Many of us believe that caffeine helps our energy. We use coffee and tea for waking up and when we need an afternoon pick-me-up, but caffeine can keep cortisol levels elevated. For this reason, it is best to delay a morning coffee as long as you can after waking: Cortisol is naturally at its highest level in the morning after waking. By delaying morning caffeine, you allow the body to naturally induce its own normal waking cortisol spike. This promotes more natural cortisol (stress) responses throughout the day.

Alcohol, as we know, is a depressant drug. Often used for relaxation or personal enjoyment, alcohol can increase fatigue while interfering with sleep quality. Alcohol has been shown to interfere in the regulation of the circadian rhythm, our sleep-wake cycle, while also increasing nasal congestion – a huge cause of snoring and sleep apnea, both of which lead to daytime fatigue.

5| Get out in nature: Forest walking

Cities, and our working lives in general, can be chaotic. Whether you’re taking care of children at home, or taking care of client cases at work, everyone needs a break. Allow yourself time to recharge on a weekly or even daily basis. Have some quiet time, get out into nature. If you have the opportunity to walk through the forest, or along a trail, I highly recommend it. Leave your earbuds at home and put your phone on silent. Give yourself as little as 5 minutes, or even up to an hour, to just be. Inhale fresh air, hug a tree, walk barefoot through the grass, practice a meditation or just walk. Give your brain a break from the constant influx of stimulating information, including noises, distractions, “News feed” stories. Take a break. Walk and be in the moment.

6| Sleep

Western society has been on a very slippery slope when it comes to sleep. We’re working longer hours, pushing bedtime later and later. On average we’re sleeping 20% less than we did a hundred years ago.

Sleep is critical for repairing and restoring the body’s tissues. In addition to consolidating and reinforcing our memories, sleep regulates key hormones, gene expression, and blood sugar levels.

Getting 6 hours per night or less (3 days per week for 3 consecutive months) is considered sleep deprivation. Short term, sleep deprivation causes impaired performance, attention and memory while keeping cortisol elevated. Worse still, it impairs insulin sensitivity and blood glucose regulation and increases the hormone ghrelin: a hormone that increases hunger.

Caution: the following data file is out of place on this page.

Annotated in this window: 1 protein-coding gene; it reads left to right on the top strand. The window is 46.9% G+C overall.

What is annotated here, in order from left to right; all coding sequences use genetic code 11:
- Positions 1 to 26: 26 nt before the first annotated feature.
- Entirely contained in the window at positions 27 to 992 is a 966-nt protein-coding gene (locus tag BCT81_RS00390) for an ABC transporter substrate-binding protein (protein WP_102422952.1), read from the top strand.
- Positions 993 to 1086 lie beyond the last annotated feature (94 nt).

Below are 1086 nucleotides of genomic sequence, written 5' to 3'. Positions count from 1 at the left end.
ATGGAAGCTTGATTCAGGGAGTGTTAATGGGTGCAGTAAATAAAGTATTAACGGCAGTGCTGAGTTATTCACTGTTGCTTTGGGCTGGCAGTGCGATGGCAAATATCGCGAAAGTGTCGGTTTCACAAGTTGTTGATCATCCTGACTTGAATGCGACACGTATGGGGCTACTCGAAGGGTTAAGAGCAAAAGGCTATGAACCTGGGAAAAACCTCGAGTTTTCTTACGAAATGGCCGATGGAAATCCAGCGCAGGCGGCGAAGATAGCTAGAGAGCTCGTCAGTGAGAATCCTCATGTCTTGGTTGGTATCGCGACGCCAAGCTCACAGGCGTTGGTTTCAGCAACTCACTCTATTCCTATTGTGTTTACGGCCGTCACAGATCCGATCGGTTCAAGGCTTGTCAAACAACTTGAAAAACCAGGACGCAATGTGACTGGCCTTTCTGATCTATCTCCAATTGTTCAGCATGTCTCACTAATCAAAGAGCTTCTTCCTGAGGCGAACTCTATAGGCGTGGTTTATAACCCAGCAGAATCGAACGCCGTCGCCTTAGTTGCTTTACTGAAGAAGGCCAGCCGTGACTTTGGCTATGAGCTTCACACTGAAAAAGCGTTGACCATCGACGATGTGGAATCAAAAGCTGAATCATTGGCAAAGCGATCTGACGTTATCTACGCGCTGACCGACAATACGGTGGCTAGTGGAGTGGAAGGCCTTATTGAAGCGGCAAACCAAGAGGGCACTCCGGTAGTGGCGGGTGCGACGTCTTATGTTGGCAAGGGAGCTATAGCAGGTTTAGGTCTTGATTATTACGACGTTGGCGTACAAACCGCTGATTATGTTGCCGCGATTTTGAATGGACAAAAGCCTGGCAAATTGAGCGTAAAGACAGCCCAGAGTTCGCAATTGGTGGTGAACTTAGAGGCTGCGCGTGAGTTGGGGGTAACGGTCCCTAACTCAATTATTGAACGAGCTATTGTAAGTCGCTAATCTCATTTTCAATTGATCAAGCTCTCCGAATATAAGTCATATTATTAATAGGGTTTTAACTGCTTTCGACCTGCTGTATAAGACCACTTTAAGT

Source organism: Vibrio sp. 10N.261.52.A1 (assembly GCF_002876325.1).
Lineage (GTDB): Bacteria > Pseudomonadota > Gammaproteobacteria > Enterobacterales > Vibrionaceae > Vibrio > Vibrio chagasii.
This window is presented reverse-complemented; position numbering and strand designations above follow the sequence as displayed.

All of these factors together create the perfect storm of fatigue, both short-term and long-term.

Changing our habits is no easy feat. The tips above sound simple, and they can be, but they require dedication to your personal well-being and health, and going with that, self-discipline.

How can you incorporate these changes?

Start slow. Drink one less cup of coffee per day, and instead, 2 extra glasses of lemon water. Or, if you’re getting only 6 hours of sleep per night, work to add on extra sleep by going to bed 15 minutes earlier than your habitual bedtime. You can make smaller changes at a time as long as you keep working towards your goal. Put these guidelines into place and see how your body and energy responds.

Photo by Anastasiia Tarasova on Unsplash

Sarah KingDr. Sarah King, ND, is a licensed Naturopathic Doctor, graduating from the Canadian College of Naturopathic Medicine in 2014. Prior to completing her medical studies, she attended Nipissing University where she received her Honors Bachelor of Science in Biology. Sarah has a passion for women’s health and is a birth doula in Durham and Toronto Region. She treats a wide variety of health conditions including menstrual disorders and hormone balancing, fertility, prenatal care, digestive concerns, skincare and mental health/anxiety. Outside the office Sarah is an avid runner with a love of the GTA’s best forest trails. She also continues to improve her yoga practice and teaches breath work as part of stress management counselling to her patients.